Dr F had read in the pilot book that a UFO site was on Espavaer, a little island with a winter population of 170 which lies just off the west coast of Norway and almost directly on our route south – it definitely deserved exploration…

The sail from Sunndal to Espevaer was a little wet but at least we were sailing. It didn’t make it any easier though to hear that the UK was experiencing a heat-wave whilst we were wrapped up against the elements.

On the way to the UFO landing site we chatted to a local chap who was preparing his boats and house for when his grand-children visited. It sounded idyllic to retire to such a remote and beautiful island and spend your time tinkering with boats. He had been a naval architect working on rig support ships and survey vessels but now focuses his attention on his lovely wooden boats that he kept alongside a quay next to the family home or in a purpose built shed over a berth.

The UFO site was an elliptical shape in a field on the opposite side of the island to the harbour. Although it bore an uncanny resemblance to a lightly trodden path, it was obviously clear evidence of an extra-terrestrial visitation and we did our bit to preserve the evidence by walking around the path a couple of times.

I think the stone alien heads might be fake though…

The walk back revealed some interesting sites too. Particularly the crowded town quay which was something that we weren’t used to.

Back on the boat we were treated to yet another glorious meal by N2, it was truly delightful to have such keen and talented cooks onboard. I don’t think I cooked a thing whilst they were with us! We also drank pretty well too!

Given all this wonderful cooking, we had been using the oven quite freely so I wasn’t too suprised that we were getting through gas pretty quickly. Dr F and I had discussed this several times and she was quite convinced that we had a gas leak somewhere. I was less convinced as the Norwgian gas bottles were smaller than the UK ones and contained propane which doesn’t burn as hot as the UK butane. Normally a UK ‘camping gaz’ bottle should last 7 days, these Norwegian ones were now lasting approximately 4 days. Whilst in Espavaer I opened the anchor locker (where the gas bottle is stored) and was greeted by an overwhelming smell of gas. Covering the gas regulator with soapy water immediately identified a leak through a tiny hole. No problem, we can fill the hole with epoxy I thought. It turns out that the hole was quite important as with it blocked with epoxy gas escaped uncontrollably from the hob! We swapped back to a UK regulator and our last remaining UK gas bottle and headed off for Haugesund where N2 had a bus to catch!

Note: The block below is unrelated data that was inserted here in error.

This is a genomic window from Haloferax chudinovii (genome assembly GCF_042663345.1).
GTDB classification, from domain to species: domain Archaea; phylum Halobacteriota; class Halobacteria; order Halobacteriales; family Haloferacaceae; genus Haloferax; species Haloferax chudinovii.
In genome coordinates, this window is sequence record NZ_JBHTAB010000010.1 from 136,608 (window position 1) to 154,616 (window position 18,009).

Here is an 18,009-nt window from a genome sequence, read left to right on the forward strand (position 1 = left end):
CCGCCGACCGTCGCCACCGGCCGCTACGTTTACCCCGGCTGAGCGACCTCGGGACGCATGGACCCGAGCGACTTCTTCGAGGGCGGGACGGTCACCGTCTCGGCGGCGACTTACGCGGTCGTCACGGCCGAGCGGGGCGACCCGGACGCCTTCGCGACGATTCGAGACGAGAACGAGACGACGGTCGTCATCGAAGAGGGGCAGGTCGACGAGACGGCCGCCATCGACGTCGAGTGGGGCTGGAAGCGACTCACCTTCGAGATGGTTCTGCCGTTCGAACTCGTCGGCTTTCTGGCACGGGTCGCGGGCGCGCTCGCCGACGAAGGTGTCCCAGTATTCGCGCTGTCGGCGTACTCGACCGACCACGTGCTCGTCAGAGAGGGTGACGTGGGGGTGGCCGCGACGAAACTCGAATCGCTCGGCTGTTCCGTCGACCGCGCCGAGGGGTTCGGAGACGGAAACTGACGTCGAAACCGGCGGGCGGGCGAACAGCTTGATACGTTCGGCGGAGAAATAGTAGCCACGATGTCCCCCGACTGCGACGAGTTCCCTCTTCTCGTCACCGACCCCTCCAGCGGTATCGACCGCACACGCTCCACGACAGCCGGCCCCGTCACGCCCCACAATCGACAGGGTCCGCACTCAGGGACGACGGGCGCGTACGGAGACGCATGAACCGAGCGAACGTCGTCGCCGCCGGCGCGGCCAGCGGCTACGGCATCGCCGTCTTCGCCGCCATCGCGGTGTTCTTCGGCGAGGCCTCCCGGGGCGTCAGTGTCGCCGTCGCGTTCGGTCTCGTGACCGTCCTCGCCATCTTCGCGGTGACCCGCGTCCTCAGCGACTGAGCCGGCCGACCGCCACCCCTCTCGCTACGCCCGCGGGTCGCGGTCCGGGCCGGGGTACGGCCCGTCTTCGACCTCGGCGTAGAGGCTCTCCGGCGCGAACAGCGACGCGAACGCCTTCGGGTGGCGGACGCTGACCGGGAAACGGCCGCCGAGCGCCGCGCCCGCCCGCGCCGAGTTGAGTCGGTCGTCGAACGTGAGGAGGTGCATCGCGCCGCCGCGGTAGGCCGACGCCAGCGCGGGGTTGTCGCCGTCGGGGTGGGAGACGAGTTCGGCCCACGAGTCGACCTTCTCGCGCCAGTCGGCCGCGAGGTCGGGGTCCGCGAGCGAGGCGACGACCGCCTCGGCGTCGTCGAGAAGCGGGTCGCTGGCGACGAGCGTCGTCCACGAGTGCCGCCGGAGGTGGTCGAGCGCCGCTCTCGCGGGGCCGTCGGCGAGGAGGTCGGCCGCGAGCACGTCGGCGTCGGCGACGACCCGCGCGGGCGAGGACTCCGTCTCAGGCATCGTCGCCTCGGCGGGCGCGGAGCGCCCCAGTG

We had glorious weather for the 13 mile jaunt down the coast and despite the lack of wind we managed some lovely sailing and skipped lunch at anchor to continue sailing.

Haugesund is a beautiful town set along a ‘water-street’ between the mainland and two islands, Risoy and Hasselhoy. It was founded in 1854 as a herring port but is now an industrial and commercial town with a population of 32,500. It prides itself on its culture with annual film, arts and jazz festivals.

 

Shortly after tying up alongside a chap introduced himself from the quayside and very politely asked if he could come aboard. I was immediately a bit wary of some stranger wanting to come aboard but he then went on to saying he wanted to buy and HR352 and was in fact viewing one in a few days. He had never been on a 352 before so was very keen to look around. He was a lovely chap, we gave him one of our Hal business cards so maybe he is reading this blog! If so, we’d love to hear if he did buy the boat he was looking at.

After a quick scour of the chandleries to (unsuccessfully) find a new gas regulator, we returned to Hal to find a boat about to come alongside. As we were almost ready to leave we said a very quick goodbye to N2 and slipped our lines. They were catching a bus back to Bergen, then an overnight train to Oslo before flying to sunny Spain. It was great to share a few days with them and so glad that we got a little bit of decent sailing in!

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